Causes of a ruptured anterior cruciate ligament in dogs
Biomechanically, dogs and humans are not comparable. In contrast to humans, whose cruciate ligament can be torn due to trauma or mechanical overuse with no prior injury, the same injury in a dog displays characteristic symptoms.
In histopatholological tests it can be shown that in nearly all cases, parts of the ligaments were degenerated or ruptured before the tearing occurred.
A once-off overuse of the ligament seems to usually not be a main cause of a tear in dogs. This is also evidenced as in many "fresh" cruciate ligament tears, there were radiologically proven osteoarthritic changes of the bones that existed prior to the injury. Recent studies have suggested bacterial infections as a contributory cause of ligament degeneration.
The breed and weight of the individual dog seem to be deciding factors in whether a dog will sustain a ligament tear. Certain breeds such as Rottweilers, Labradors and Newfoundlanders present considerably more often than, for example, German shepherds or Dachshunds. Nevertheless, the diagnosis is seen in all breeds and sizes of dog.
If a dog presents with one cruciate ligament tear, there is a 60-70% chance that the other knee will also be affected.
The knee is a hinge joint. It is formed by the tibia (shin bone), fibula (calf bone), femur (thigh bone) and patella (knee cap). The joint is controlled on the sides by two collateral ligaments. These ligaments stabilise the rotation point of the thigh and lower leg by hindering the lower leg from sliding forward. The meniscus functions as a damper between the upper and lower leg.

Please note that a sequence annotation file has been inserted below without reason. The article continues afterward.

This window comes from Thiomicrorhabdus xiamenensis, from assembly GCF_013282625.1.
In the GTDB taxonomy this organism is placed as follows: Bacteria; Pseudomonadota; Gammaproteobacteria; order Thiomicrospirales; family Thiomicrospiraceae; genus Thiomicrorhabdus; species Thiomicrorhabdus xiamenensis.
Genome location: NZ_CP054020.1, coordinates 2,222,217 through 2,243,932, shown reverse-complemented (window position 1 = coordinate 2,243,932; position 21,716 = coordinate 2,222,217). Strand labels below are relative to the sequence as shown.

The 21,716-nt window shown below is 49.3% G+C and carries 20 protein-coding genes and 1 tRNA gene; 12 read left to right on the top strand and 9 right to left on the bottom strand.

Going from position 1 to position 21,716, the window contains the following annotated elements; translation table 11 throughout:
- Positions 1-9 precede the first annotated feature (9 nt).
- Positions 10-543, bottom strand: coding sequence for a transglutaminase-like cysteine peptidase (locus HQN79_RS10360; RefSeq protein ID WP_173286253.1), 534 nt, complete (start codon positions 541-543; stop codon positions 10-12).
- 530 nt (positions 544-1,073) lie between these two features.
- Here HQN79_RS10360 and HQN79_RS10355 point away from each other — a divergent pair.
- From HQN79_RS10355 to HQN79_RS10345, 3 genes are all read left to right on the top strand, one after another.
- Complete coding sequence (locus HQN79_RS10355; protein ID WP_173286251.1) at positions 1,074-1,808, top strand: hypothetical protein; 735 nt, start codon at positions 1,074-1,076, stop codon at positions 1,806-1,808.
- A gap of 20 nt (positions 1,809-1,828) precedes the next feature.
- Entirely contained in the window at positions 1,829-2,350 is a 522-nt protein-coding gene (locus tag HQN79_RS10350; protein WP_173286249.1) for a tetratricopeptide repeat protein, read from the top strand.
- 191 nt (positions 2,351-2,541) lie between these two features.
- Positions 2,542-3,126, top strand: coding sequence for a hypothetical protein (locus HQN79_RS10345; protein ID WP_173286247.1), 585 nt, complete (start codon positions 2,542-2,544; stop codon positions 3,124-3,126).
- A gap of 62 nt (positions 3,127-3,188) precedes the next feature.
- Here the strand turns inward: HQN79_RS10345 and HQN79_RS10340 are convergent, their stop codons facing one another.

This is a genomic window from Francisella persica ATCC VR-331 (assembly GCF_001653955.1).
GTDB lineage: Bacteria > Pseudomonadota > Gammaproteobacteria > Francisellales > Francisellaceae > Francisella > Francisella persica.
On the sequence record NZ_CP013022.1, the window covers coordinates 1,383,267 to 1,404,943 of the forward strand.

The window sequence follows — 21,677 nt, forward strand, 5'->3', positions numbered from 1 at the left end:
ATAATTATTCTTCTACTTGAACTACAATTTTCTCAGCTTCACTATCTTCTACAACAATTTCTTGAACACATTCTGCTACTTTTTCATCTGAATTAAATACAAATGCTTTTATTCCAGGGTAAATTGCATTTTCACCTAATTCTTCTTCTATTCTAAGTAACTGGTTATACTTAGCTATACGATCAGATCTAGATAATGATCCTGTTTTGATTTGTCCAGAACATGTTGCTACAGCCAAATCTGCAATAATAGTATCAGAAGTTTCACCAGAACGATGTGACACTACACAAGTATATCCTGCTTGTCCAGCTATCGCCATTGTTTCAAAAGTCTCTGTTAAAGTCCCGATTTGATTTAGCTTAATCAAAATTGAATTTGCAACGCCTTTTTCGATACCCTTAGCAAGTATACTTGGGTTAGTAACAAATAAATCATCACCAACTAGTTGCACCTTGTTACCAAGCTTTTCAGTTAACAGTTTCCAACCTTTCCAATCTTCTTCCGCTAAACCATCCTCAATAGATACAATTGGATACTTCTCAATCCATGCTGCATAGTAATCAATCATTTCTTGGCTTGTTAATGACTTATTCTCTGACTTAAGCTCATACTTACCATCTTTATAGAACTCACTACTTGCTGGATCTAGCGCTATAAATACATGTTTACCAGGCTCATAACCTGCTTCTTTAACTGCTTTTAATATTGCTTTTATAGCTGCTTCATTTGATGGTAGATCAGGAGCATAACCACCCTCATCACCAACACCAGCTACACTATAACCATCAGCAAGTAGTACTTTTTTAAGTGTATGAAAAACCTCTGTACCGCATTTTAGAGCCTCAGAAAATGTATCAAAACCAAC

Diagnosis of torn cruciate ligament
When the cruciate ligament is torn, the upper leg is no longer kept from sliding backwards, and displays the so-called "drawer phenomenon". Here, the lower leg can be moved forward while the upper leg remains fixed. A positive drawer phenomenon is evidence of a torn cruciate ligament.
Untreated torn cruciate ligaments lead to osteoarthritis of the affected knee in a very short time. Running normally and pain free is no longer possible for the patient.
In terms of surgical treatments, diverse methods have been established. In all methods, the knee, including the meniscus, is inspected and any loose parts of ligament or meniscus are removed and the joint is thoroughly washed.
Dogs that weigh up to 8kg can be treated with capsular fascial imbrication (Meutstege method) with no problems.
For dogs up to 25kg, treatment can also take the form of an extracapsular band replacement (Flo or De Angelis' method). Non-absorbable sutures are anchored outside the joint to stabilise the knee. The thread is looped around the fabella and then put through the tibia. Therefore, the thread is orientated parallel to the orientation of the torn ligament.
Near the end of the 1990s new operative techniques were introduced into veterinary medicine by veterinary surgeons and biomechanics. They are able to be used to treat torn cruciate ligaments in all breeds and sizes of dog, but are primarily used with medium to large dogs.